• If buyers are representing themselves, they will have to find out critical competitive information before offers are due. Some listing agents are more communicative than others, sometimes they don't share any information at all. They are more likely to share if they know the agent  and sometimes bluffing and misinformation are involved. Self-representing buyers will not have the relationships with other agents and the intuition to spot inconsistencies without having the experience in home purchasing.

  • Agents are expert negotiators and just like any other negotiations, getting the right information is the key to a successful outcome. Some buyers may be expert negotiators in their profession but not in the context of real estate. Should the buyer blindly accept what the listing side is asking for in a negotiation? Should they negotiate so hard that they risk losing the opportunity to purchase the property? Working with an amateur will add a lot of unnecessary risks and complications to a transaction.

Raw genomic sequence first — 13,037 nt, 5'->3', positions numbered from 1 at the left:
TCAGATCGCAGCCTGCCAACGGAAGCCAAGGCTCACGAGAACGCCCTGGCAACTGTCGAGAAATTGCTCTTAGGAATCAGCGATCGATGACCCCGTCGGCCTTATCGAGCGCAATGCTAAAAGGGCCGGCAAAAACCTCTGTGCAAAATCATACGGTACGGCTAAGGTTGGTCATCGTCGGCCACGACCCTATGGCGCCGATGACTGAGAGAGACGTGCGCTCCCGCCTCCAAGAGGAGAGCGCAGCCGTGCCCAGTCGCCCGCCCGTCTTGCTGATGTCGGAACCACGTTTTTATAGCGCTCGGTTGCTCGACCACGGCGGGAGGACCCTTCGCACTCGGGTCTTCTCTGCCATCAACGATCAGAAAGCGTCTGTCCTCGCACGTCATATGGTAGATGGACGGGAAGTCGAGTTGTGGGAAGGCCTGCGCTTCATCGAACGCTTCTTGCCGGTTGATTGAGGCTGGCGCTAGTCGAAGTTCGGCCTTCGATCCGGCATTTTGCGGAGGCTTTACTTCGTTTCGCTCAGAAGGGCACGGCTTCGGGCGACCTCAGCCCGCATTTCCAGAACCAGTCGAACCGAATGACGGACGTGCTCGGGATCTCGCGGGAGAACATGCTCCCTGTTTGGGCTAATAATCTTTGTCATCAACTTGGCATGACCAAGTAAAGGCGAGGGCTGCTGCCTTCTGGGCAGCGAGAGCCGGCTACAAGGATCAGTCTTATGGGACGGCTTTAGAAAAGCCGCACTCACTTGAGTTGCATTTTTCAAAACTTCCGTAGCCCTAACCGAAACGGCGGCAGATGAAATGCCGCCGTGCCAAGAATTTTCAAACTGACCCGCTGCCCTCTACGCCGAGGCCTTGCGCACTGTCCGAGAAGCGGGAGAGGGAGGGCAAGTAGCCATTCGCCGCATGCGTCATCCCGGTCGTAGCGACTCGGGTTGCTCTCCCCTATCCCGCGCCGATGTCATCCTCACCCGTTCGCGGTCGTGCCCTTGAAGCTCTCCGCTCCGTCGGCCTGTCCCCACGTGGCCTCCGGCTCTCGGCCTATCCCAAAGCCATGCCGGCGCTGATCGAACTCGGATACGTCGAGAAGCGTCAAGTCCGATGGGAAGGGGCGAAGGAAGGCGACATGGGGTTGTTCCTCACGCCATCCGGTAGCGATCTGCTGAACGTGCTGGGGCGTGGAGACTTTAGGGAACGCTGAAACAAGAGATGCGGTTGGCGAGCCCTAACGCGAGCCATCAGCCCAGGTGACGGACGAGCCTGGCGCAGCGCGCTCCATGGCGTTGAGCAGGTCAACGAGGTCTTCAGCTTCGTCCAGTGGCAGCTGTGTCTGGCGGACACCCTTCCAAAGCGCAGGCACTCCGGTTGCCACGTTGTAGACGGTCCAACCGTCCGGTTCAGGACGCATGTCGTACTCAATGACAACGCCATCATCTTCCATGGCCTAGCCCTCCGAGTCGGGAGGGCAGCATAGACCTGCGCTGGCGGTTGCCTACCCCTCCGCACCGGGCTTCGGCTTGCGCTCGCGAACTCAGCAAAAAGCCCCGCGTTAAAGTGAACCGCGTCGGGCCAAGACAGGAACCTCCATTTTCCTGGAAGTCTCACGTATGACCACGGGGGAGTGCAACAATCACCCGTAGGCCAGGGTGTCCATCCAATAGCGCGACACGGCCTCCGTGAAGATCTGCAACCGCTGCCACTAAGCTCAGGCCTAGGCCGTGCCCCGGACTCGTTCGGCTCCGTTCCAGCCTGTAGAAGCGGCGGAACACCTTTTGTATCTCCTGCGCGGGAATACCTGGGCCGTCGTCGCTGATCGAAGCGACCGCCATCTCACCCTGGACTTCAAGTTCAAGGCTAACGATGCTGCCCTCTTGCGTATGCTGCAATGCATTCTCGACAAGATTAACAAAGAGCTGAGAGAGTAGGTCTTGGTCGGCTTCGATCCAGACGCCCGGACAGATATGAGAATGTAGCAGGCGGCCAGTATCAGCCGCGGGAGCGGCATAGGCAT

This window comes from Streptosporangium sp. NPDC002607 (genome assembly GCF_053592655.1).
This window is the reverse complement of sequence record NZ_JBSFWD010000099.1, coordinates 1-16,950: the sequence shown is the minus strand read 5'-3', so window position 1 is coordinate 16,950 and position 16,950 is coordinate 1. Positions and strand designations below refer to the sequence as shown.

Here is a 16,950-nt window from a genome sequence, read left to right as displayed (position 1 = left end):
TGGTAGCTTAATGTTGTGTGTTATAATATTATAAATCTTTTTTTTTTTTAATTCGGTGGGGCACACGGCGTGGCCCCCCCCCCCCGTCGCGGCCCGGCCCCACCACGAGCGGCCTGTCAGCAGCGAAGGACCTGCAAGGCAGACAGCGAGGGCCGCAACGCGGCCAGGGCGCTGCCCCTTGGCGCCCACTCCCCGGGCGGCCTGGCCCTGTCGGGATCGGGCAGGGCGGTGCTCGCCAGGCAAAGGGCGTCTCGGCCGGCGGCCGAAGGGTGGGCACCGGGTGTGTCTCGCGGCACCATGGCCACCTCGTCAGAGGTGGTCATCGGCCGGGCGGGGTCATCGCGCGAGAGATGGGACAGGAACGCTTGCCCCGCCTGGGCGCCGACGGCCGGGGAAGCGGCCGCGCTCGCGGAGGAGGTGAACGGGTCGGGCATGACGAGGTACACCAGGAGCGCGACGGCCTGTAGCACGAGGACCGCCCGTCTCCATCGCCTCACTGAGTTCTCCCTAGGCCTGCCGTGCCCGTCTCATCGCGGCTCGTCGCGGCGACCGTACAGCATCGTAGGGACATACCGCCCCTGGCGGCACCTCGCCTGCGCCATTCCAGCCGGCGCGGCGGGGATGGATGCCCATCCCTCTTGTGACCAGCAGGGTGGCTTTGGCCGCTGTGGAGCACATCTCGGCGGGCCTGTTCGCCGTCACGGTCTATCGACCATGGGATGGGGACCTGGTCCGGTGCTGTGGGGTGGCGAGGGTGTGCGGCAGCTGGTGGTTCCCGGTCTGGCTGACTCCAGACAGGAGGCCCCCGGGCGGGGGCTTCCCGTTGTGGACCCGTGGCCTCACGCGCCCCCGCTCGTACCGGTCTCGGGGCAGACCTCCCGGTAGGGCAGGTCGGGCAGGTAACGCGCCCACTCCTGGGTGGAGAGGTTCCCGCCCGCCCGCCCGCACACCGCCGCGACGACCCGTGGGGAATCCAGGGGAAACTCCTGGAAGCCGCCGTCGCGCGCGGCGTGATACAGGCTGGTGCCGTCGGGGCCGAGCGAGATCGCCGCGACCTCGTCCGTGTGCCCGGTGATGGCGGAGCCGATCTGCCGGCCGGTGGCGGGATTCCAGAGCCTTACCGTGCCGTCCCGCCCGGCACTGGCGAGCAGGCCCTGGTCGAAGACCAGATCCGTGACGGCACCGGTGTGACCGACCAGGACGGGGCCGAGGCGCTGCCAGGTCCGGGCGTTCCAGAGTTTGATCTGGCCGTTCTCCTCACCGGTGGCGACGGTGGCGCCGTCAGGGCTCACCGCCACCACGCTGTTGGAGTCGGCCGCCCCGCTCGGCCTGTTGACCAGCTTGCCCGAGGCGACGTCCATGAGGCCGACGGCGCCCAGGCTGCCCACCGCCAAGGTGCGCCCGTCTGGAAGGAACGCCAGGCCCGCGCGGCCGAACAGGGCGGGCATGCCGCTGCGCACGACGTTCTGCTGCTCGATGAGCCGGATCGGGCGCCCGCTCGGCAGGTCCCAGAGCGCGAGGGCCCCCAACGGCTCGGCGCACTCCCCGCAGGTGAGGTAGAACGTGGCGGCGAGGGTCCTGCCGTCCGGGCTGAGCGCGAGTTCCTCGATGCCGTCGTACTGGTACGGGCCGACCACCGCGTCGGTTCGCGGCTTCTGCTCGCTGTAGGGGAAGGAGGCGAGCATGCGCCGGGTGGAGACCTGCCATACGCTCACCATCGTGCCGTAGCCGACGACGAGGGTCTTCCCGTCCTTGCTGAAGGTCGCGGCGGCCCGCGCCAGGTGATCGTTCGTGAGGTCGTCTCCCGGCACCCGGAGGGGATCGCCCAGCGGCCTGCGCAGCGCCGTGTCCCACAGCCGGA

• Unrepresented buyers will need to know how to interpret the property disclosures by themselves. On average, a disclosure package has more than 30+ files and a couple of hundreds of pages of documents. Sometimes it is not what information the package is telling you but what it is NOT telling you. An inexperienced buyer will need to know HOW to read the disclosure package correctly and know how to spot inconsistencies without any professional help or experience when they are paying for a home that is worth millions of dollars and on average 70+ years old. A good buyer’s agent will know what's normal and what's not for a home of a certain age and if they have questions, they can quickly call the tradesmens they have relationships with and get answers.